Pam Manix & Silke Schaeper
This article was originally published in: Christ Church Library Newsletter vol. 4, issue 3, Trinity 2008, p. 1-5; ISSN 1756-6797 (print), ISSN 1756-6800 (online) and is reproduced here without illustrations with the kind permission of the authors and Christ Church College. Click on the link to access a downloadable pdf of the original issue with the illustrations.
From around 1080 until the expulsion order of 1290, Oxford was home to a thriving Jewish community, which had come to England with the Normans from Northern France (Hebrew Tsarfat) A wealth of archival records has enabled historians to draw up detailed maps of properties in the former Jewish quarter and to learn the names and occupations of their owners.
The main street of the Jewish quarter was St Aldates, then called Great Jewry Street. Jews were property of the King, who protected them and profited from their economic success. Jews were prevented from participating in many trades and professions, being unable to swear Christian oaths. However, as doctors, landlords, pawnbrokers, moneylenders and teachers of Hebrew, Oxford’s Jews played an important role in the life of the University. There was academic exchange between learned local Jews and university Hebraicists such as Roger Bacon and Robert Grosseteste.
Jews also lent money to scholars, often taking manuscripts in pawn, which lead to occasional student riots when too many books ended up in the Jewry. The Jews lent larger sums with properties as collateral. Contracts between Jews and Gentiles, also referred to as starrs (Hebrew shetar= Bill) were drawn up in Hebrew and in Latin, and a number of these have survived in Oxford college archives (Christ Church, Corpus, Magdalen, Merton, Oriel, St John's).
The house of Moses, son of Isaac, was given to the town in 1228 by the King, for the building of a new Guildhall, and successive Oxford Town Halls have been on this site ever since.
The medieval synagogue was located in the area of Christ Church’s Tom Quad gate. The Jewish burial ground was outside the eastern city gate, near the river Cherwell, on meadows that are today part of Magdalen College and the Botanic Garden.
In 1268, an Ascension Day religious procession was disrupted going through the Jewry, many Oxford Jews were arrested and the community was ordered to pay for a large stone cross to be erected as a penalty. It is quite likely that the large carved stone base now in the Museum of Oxford is the remains of that cross.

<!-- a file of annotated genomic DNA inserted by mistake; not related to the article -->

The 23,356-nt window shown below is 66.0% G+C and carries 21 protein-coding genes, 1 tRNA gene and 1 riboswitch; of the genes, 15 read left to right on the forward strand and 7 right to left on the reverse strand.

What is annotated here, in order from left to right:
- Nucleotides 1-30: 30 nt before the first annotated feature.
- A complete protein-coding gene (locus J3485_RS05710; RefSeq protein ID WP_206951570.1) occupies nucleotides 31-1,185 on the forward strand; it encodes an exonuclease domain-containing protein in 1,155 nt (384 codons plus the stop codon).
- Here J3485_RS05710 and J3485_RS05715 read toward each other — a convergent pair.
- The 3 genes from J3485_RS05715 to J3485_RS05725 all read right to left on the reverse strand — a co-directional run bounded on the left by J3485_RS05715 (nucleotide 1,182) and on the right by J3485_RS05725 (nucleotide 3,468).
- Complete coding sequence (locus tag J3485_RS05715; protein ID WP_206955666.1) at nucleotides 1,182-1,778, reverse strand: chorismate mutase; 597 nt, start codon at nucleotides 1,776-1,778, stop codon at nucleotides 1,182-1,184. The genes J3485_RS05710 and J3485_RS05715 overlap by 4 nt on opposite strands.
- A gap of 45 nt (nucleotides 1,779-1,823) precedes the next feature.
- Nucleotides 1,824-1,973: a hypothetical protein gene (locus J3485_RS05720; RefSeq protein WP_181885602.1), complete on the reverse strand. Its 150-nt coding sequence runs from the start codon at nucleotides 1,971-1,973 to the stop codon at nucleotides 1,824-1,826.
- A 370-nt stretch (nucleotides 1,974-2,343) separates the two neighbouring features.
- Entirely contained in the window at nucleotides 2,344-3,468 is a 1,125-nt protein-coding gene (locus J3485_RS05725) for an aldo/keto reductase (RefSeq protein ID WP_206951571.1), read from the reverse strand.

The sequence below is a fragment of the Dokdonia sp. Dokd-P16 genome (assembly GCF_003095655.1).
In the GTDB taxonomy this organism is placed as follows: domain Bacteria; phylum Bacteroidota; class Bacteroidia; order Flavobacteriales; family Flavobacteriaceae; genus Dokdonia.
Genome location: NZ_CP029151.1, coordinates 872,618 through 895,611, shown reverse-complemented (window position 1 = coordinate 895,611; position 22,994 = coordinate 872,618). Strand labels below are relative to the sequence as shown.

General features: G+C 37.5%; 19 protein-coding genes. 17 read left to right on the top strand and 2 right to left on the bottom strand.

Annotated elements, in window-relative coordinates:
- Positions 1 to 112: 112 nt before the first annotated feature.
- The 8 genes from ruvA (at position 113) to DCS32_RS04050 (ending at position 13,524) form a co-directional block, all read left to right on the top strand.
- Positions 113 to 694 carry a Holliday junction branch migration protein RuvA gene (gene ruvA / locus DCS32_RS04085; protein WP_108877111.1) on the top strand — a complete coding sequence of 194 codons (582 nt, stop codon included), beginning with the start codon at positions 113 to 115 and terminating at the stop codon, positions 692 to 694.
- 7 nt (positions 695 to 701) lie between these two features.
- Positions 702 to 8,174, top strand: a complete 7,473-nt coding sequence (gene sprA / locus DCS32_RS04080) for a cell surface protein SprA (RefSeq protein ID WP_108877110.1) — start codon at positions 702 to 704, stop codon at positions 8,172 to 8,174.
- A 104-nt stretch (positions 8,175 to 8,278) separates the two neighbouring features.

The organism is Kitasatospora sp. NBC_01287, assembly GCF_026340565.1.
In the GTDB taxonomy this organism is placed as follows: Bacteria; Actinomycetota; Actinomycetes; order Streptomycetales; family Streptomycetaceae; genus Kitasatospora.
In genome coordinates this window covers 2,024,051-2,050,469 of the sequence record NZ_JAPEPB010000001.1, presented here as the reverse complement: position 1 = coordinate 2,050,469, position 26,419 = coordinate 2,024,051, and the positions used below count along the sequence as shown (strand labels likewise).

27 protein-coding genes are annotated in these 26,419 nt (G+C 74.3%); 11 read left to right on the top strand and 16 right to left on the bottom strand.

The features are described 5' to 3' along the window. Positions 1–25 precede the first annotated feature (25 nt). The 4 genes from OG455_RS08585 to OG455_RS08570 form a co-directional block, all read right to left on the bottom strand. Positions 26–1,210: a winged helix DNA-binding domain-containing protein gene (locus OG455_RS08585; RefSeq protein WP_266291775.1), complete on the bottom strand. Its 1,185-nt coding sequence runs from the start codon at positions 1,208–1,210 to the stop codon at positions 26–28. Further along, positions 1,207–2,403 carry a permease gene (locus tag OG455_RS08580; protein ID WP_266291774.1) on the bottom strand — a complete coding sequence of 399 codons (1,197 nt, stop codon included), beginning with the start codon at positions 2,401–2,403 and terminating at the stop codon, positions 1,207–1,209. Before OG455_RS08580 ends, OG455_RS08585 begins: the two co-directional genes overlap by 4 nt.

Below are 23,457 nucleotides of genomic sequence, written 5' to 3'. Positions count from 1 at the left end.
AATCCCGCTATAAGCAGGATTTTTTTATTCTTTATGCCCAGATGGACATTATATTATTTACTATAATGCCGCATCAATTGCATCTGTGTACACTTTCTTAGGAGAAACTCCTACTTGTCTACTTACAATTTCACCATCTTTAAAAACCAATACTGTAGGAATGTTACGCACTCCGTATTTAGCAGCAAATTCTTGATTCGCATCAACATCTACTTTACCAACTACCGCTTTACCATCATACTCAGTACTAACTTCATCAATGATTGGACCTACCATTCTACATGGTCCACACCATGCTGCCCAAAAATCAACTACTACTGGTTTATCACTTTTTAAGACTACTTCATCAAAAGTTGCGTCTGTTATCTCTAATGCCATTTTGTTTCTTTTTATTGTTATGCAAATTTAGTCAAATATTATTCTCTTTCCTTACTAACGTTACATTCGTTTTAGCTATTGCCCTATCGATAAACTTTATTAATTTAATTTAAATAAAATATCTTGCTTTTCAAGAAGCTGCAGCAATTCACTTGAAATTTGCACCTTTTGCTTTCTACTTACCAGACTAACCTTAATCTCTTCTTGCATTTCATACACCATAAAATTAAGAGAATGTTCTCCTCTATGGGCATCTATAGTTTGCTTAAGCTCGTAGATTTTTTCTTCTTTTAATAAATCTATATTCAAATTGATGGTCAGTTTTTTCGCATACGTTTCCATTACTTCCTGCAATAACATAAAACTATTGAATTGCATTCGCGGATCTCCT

After 1275, when all forms of usury were forbidden to Jews, their economic situation worsened dramatically. In a country-wide purge, many were accused of coin clipping, and some Oxford Jews were executed. The Queen, exercising the king’s wardship of the Jews, confiscated many Oxford Jewish properties. Allowed to only own the houses they lived in, Oxford Jews were forced to sell their remaining assets at a loss.
New waves of crusading zeal and the demand to convert the Jews welled up in the 1280s. In 1288, in preparation for his own crusade, King Edward had expelled the Jews from Gascony.
By 1290 the English Jewish community had been financially exhausted, and was of little use to the crown. In 1290 Edward I expelled the depleted Jewish community from England, more or less in return for a £100,000 tax grant from Parliament, and succumbing to popular pressure fuelled by debt, resentment and mounting religious intolerance.
Allowed to take only the chattels they could carry, the decimated population of Oxford’s Jews, which had been reduced to women and a few elderly men, left for Northern France. Philip Augustus followed the English lead and expelled all Jews from Northern France in 1306.
The last trace of any medieval Oxford Jew is found on a list of Jews living in Paris in 1296, where Meir of Oxford (a.k.a. Myer of Cricklade) is recorded as “Mahy de Quiquelarde, L’englais". A number of Oxford colleges, such as Balliol, Merton and Christ Church, were endowed with properties originally owned by medieval Oxford Jews.
Although it can be argued that the Medieval Oxford Jewry is the best-documented 13th century Jewish community in the world, none of the above information is currently available to visitors of the city centre. Plaques on Blue Boar Street and at the Botanical Garden are scanty, another one near the remains of Osney Abbey is inaccessible and inaccurate. Information in the Museum of Oxford, located in the heart of what was the medieval Jewry, is patchy and incomplete.
OJC heritage committee founded in 2006